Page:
Last April, Monsanto Co. offered to buy Syngenta AG for USD 44.3 billion.  Syngenta rejected the offer claiming that Monsanto undervalued the company and underestimated the potential antitrust risk.  On June 25, four law firms, including Arnold & Porter, Cadwalader, Paul Hastings and Wilmer Hale, “sided” with Monsanto stating the acquisition would pose little antitrust risk.

Normally these types of statements, even from four of the best antitrust practices in the world, aren’t particularly effective.  In the States, under the business judgment rule, boards are entirely free to believe their counsel over their adversaries’ counsel.  And here, where Monsanto’s counsel has no access to Syngenta’s confidential business information, these opinions could legitimately be ignored as incomplete and pure paid advocacy.

Interestingly, though, Monsanto doesn’t seem to be clumsily stumbling through an antitrust thicket as Dollar General did in its failed bid for Family Dollar..  Monsanto offered to divest up front Syngenta’s full seed and trait business as well as the parties’ herbicide lines.  They’ve lined up potential buyers, and have offered a USD 2 billion breakup fee.  That fee, while large in absolute terms, is in line with most reverse breaks which hover around 5 percent.  It’s a sophisticated offer.

In response, however, Syngenta has stated that their concerns center on Monsanto being the world’s largest seed company and Syngenta the world’s largest crop protection chemical company.  This argument has been characterized as essentially a “conglomerate theory.”  Conglomerate theories have not been given much credit in the States since the 1970s.  And as The Deal observed, no deal has been blocked in the EU on conglomerate concerns since 2001 when GE attempted to take over Honeywell, and Tetra Laval attempted to take over Sidel.  Both cases were ultimately overturned by the Court of First Instance.  Since, Europe has not blocked a deal on that basis.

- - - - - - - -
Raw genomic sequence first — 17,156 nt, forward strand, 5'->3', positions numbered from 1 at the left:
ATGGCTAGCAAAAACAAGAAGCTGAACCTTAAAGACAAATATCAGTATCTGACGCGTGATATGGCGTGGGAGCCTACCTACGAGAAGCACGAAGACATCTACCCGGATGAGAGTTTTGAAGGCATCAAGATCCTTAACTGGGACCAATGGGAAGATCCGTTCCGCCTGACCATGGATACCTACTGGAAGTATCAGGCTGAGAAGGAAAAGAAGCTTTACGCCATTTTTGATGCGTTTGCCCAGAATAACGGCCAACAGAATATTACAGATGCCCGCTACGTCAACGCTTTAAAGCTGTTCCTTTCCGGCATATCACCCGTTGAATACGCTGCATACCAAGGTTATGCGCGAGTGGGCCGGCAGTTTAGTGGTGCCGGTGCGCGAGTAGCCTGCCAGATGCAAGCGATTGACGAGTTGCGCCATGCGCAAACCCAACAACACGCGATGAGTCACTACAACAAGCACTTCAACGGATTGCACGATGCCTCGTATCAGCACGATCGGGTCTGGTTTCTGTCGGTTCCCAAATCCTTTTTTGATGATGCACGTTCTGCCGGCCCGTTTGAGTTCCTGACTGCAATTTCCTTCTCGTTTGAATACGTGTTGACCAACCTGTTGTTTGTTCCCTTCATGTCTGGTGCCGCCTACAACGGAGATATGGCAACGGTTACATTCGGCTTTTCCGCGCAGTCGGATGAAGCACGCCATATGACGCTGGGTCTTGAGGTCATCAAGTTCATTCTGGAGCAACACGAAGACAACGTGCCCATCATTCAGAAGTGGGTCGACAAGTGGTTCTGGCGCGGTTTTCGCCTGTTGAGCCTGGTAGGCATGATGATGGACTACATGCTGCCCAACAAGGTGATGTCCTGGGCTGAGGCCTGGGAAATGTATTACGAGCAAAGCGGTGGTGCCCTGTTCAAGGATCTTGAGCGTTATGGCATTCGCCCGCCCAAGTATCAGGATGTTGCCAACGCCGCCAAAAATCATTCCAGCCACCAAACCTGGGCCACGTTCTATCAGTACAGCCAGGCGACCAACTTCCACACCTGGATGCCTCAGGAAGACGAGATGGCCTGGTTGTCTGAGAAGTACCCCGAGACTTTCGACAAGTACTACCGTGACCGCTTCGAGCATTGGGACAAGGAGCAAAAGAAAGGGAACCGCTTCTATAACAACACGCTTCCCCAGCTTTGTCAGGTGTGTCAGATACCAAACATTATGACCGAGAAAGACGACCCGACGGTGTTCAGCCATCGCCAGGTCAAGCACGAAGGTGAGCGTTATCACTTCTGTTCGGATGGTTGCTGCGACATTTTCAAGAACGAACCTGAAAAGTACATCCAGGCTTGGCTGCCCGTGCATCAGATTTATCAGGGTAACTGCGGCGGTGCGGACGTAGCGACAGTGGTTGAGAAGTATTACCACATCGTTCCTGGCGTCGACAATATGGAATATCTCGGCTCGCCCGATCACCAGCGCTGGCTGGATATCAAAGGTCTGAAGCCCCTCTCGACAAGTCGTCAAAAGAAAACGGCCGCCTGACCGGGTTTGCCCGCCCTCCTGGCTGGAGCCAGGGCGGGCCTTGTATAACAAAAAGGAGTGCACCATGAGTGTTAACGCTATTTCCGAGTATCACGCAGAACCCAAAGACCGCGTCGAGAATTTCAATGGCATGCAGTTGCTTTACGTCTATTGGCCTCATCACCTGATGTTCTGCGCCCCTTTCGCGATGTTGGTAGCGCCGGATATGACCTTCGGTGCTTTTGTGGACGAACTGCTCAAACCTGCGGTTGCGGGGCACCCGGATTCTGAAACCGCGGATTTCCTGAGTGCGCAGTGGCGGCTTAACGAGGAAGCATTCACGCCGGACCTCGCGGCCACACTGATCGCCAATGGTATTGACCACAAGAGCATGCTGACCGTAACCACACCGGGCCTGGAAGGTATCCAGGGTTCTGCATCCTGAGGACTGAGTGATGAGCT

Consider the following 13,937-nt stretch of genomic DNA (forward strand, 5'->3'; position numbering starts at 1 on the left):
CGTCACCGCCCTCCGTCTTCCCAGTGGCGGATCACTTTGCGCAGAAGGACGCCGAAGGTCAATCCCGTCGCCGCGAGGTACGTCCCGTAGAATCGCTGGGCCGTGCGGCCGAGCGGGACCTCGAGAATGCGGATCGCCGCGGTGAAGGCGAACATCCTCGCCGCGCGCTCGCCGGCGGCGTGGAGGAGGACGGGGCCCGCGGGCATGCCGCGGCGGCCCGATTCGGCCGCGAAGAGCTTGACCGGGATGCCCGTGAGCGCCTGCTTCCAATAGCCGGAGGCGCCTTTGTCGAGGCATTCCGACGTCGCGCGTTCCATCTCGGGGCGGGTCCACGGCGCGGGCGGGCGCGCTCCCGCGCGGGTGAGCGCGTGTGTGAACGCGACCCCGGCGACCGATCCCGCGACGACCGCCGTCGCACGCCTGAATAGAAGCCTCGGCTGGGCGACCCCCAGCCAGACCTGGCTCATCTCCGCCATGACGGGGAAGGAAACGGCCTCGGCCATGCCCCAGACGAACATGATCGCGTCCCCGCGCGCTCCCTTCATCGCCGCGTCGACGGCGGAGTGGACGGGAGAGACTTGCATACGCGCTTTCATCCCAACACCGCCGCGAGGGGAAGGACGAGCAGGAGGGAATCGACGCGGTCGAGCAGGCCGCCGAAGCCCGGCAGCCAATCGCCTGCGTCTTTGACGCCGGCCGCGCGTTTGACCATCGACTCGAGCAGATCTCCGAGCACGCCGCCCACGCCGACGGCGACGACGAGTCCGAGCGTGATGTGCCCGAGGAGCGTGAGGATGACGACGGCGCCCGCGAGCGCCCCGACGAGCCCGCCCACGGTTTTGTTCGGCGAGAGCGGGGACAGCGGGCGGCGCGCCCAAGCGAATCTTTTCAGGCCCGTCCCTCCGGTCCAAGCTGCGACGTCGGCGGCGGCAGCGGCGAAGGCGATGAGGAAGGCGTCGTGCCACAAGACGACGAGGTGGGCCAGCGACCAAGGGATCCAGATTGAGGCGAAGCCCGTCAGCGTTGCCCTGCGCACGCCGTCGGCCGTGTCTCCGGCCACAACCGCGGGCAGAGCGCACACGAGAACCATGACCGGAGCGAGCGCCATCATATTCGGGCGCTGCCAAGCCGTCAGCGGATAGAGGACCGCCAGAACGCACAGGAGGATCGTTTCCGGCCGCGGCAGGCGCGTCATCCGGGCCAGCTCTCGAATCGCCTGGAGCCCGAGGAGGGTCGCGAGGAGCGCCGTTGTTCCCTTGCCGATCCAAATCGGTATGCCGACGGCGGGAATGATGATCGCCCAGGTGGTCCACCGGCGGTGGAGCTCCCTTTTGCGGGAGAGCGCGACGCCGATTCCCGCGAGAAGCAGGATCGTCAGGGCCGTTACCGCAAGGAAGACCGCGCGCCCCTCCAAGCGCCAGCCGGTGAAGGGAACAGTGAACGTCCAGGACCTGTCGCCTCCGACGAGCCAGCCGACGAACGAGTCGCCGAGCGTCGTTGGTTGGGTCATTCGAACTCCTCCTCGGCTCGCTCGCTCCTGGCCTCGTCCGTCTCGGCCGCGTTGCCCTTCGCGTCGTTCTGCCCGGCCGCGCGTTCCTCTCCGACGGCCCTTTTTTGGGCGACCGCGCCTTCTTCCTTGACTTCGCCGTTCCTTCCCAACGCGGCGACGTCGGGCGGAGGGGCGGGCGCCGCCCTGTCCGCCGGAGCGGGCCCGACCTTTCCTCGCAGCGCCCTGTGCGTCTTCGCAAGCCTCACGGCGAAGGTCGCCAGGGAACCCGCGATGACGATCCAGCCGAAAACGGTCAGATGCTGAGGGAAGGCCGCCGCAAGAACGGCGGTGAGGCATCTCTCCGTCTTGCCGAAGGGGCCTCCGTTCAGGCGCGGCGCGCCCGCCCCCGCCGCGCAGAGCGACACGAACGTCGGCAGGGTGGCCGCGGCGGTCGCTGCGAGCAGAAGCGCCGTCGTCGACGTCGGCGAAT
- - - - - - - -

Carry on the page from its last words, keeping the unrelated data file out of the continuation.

Dollar General backed itself into a corner when it refused to offer a hell-or-high-water clause out of the box for Family Dollar.  That would have eliminated all antitrust risk for Family Dollar and could very well have forced Family Dollar to allow Dollar General to begin diligence given the timing.  By not doing that, Dollar General allowed Family Dollar to develop its own robust internal antitrust analysis upon which it could readily rely even if later Dollar General did in fact off the HOHW.  Here it would seem Syngenta has boxed itself in by making the at best somewhat vague and perhaps ineffective claim that “bigger without more can bad under the antitrust laws.”

Unlike Family Dollar, however, there is no bidding war, and so the time pressure is a little less prominent.  But Monsanto’s offer will expire, and if the Syngenta board has not fully considered the offer, including pursuing their own antitrust investigation, its board could face scrutiny.

Antitrust is rarely anything but a blunt instrument in fights like these.  These arguments almost never carry the day and rarely effect the outcome.  But they certainly make for good drama.